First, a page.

21 Figure 3: Have a home page across industry Percentage have set up a homepage Business services... Manufacturing Recreational.. Retail/wholsale Transport/storage Health, Community Services Construction 9 3 Agriculture All Small Business 21 N = 671 Rural/non-rural small businesses Level of home page presence in rural businesses is less than half that of non-rural businesses. Access to is also substantially lower, as shown in Figure 4. Explanation for the lower level of access to online services in rural areas remains unresolved within the confines of this survey and requires further work. Triggers and barriers to setting up online services for all businesses are discussed in Section 5. Analysis indicates that barriers and triggers generally do not vary with geographical location of the business, and that cost is not a primary impediment to rural business setting up Internet services. g:\publications\rr\rr22.docrr22.doc 13 Royal Melbourne Institute of Technology October 1998

22 Figure 4: Access to Internet services by geographic location 60% 50% 40% 30% 20% 10% 0% Home page Rural/remote region 37% 12% Other 56% 25% All small business 50% 21% N = 623 N = 621 g:\publications\rr\rr22.docrr22.doc 14 Royal Melbourne Institute of Technology October 1998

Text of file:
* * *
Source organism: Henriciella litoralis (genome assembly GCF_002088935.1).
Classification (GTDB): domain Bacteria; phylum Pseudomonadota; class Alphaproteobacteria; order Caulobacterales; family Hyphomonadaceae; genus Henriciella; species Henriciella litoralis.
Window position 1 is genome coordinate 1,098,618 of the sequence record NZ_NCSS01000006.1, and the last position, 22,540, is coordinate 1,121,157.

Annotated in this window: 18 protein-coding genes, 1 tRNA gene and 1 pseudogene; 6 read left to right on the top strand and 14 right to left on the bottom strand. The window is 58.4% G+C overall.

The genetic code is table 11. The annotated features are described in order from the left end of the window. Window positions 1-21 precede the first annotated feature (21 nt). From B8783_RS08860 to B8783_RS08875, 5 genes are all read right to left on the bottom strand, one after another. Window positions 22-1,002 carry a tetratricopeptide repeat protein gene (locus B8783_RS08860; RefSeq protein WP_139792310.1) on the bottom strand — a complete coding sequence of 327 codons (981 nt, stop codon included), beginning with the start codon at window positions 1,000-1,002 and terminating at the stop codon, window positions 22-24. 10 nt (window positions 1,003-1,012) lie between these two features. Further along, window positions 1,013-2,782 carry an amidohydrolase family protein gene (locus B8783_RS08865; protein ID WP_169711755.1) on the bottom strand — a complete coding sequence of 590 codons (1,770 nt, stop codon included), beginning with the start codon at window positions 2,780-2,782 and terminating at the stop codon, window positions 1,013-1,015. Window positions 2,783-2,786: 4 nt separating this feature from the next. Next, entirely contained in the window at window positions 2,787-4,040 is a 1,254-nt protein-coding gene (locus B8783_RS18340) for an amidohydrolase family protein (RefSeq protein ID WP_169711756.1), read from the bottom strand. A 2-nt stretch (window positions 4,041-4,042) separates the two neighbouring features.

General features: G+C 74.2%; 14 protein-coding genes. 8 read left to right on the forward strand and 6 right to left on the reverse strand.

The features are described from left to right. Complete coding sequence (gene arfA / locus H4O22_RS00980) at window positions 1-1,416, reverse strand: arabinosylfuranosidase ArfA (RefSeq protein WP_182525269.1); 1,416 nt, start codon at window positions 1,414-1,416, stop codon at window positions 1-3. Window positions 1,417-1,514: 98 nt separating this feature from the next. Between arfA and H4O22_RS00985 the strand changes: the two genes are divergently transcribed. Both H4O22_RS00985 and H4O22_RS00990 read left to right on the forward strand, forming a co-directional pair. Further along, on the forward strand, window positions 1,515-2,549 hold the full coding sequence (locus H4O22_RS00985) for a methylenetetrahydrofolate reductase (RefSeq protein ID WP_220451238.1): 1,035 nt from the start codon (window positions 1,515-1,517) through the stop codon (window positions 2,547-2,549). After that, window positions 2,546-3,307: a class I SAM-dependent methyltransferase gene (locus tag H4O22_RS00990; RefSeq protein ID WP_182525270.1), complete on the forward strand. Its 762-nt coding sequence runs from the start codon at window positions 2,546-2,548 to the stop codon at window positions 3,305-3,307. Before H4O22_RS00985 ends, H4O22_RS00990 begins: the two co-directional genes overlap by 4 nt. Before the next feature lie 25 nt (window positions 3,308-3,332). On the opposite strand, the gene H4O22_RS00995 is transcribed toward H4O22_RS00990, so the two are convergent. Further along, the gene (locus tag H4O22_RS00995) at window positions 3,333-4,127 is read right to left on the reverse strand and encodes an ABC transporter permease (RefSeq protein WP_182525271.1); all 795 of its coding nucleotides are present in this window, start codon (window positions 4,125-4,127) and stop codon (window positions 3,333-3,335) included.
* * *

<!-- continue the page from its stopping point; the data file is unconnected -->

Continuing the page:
23 3. Use of Communication Channels Across Activities Use of traditional and Internet communication channels across a range of activities such as marketing, ordering and receiving orders, and communicating within the business was examined. Respondents were asked to rate the importance of the telephone, post, face-toface interaction, fax, , home page, and other channels in carrying out these activities 15. Phone and face to face, supported by fax and post, remain central to small business for the full range of business activities surveyed. This is shown in Table 8. Internet channels are playing a smaller but significant role. Most of those with their own home page see it as important for marketing and promotion: 21 per cent of businesses have their own home page and 16 per cent see it as important for marketing. Nineteen per cent of small businesses see World Wide Web searching as an important way of getting information on goods and services. However only 13 per cent see as important for ordering goods or services for the business, whilst 50 per cent of businesses surveyed have it. Section 11 examines how small businesses communicate with government. The question of why small business people mix communication channels in this way and why face-to-face interaction and phone calls are so important is explored in Section Respondents were asked to rate each communication channel listed from 1 (no importance) to 5 (very important) for each activity. To understand the relative importance of each channel for each activity, the responses of four and five were totalled, and produced the table over the page. g:\publications\rr\rr22.docrr22.doc 15 Royal Melbourne Institute of Technology October 1998